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Photo by Roundabout Theatre Company.

On "The Brothers" by Kathleen Collins.

"Praise can be fickle, but our aim is the truth of words, and of worlds."

Nathan Alan Davis

The Refocus Project: Year One:

On "The Brothers" by Kathleen Collins.

I rarely recall specific lines from plays. I don’t think most of us do. We recall moments. Feelings. If the play grabs us enough, maybe we get a copy of the script and immerse ourselves in it. As a playwright, I certainly want people to read and understand my words with that much fullness, but I know that won’t happen unless I create transformational moments for people to gravitate to.

Can a whole play be filled with such gravity? Can it hold you in motion like a planet holds its moon?

Kathleen Collins’s The Brothers is an unconventionally structured family drama, centered around the concept of grief. The first time I read it, I was immediately magnetized by its beauty and strangeness. This play speaks all my languages. It traffics in silence and poetry, in gesture and stillness. At first read, it asks not to be fully understood, but for permission to wash over you.

As the play begins, the newly widowed Mrs. Winston enters the office of Mr. Norrell, an undertaker. What follows is a perfect distillation of the thrillingly unpredictable journey to come:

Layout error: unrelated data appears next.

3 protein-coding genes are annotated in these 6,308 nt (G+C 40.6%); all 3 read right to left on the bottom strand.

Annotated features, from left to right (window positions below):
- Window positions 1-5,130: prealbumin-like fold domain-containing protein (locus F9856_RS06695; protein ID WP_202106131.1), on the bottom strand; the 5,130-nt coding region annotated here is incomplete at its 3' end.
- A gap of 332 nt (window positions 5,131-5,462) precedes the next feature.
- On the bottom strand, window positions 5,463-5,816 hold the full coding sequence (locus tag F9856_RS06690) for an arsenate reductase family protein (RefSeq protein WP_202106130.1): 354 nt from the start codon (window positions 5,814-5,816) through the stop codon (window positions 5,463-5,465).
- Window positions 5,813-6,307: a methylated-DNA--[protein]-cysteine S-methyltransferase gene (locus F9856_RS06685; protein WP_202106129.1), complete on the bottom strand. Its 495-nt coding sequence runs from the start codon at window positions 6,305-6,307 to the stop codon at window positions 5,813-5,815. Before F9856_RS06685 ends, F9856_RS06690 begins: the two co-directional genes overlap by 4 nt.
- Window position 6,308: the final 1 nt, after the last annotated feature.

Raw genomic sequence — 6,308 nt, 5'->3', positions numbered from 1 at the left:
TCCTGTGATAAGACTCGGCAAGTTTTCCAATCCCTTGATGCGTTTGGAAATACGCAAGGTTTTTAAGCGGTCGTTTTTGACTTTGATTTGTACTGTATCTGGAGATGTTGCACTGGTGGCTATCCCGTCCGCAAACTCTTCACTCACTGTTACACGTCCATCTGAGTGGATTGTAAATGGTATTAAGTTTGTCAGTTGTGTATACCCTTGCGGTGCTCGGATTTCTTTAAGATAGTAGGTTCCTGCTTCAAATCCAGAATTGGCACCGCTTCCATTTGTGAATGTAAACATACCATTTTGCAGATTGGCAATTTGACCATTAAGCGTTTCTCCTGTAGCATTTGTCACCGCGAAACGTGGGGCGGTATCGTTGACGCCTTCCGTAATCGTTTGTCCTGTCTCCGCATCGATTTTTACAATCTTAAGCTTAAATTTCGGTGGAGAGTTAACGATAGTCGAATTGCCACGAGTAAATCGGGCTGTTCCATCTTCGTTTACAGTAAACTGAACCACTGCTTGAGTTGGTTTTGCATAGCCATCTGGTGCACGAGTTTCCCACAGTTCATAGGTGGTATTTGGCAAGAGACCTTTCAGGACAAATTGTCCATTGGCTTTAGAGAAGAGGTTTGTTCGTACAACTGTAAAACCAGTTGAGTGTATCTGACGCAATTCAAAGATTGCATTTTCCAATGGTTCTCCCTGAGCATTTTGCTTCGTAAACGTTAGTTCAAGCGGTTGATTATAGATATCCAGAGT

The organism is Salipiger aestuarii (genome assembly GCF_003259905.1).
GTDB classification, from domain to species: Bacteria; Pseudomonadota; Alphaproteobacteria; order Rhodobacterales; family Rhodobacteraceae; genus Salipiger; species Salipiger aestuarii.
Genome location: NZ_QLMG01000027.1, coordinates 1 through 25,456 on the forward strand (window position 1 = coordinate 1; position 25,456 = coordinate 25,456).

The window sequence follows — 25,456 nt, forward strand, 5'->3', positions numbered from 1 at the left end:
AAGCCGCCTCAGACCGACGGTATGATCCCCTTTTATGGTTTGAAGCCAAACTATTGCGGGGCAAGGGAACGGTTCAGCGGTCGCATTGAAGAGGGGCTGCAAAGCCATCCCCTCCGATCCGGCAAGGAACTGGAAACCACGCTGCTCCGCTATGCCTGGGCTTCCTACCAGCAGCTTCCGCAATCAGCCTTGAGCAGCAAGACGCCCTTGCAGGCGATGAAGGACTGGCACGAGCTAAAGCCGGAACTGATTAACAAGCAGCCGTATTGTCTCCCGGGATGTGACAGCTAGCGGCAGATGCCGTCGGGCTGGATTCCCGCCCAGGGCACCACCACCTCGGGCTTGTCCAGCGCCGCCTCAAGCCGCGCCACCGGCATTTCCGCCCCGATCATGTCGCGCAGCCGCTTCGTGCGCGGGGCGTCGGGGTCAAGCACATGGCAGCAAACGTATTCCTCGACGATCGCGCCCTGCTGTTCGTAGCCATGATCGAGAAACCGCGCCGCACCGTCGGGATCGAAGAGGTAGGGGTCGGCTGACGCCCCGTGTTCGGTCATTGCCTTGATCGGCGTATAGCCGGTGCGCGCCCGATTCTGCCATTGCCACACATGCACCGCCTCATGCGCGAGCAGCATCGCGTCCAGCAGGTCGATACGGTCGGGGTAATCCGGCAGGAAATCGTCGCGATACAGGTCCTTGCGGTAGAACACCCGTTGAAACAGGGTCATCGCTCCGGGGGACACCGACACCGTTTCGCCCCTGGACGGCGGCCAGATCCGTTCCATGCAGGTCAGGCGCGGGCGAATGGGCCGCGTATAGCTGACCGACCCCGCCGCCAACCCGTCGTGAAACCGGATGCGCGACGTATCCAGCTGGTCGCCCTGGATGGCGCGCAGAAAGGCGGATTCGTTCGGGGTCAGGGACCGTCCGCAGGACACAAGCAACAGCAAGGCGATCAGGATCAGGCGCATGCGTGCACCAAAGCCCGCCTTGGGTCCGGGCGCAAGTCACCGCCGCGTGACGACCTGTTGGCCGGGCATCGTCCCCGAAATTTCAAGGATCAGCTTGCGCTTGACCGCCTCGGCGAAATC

Mr. Norrell . . . You are Mr. Norrell. No one else buries any of the Edwards but you.

(Mr. Norrell looks up)
        MRS WINSTON:          My husband just died. He was not an Edwards, though to his dying day he got confused. I kept him confused. I and my four brothers, all of whom have passed through these very walls on their way to God knows where.

As Mrs. Winston goes on at length about her four brothers, impersonating them and, at times, seeming to become possessed by them, Mr. Norrell listens, sits, stands, and smokes cigarettes, but never speaks. When Mrs. Winston finally gets back to the matter at hand (the burial not of her brothers, but her husband) the scene ends. The stage is then yielded, one at a time, to five women (four wives and one mother-in-law) that the Edwards brothers left behind when they each died. Each woman talks for, it seems, exactly as long as she needs to in order to purge her emotions. At the end of the play, Mrs. Winston returns to deliver a powerful epilogue; her perspective has become disoriented and so too has her grief. It’s a fantastic ending that gives clarifying, poetic, and full-throated voice to the essential dilemma that has been churning beneath the surface of every speech and story we have just witnessed.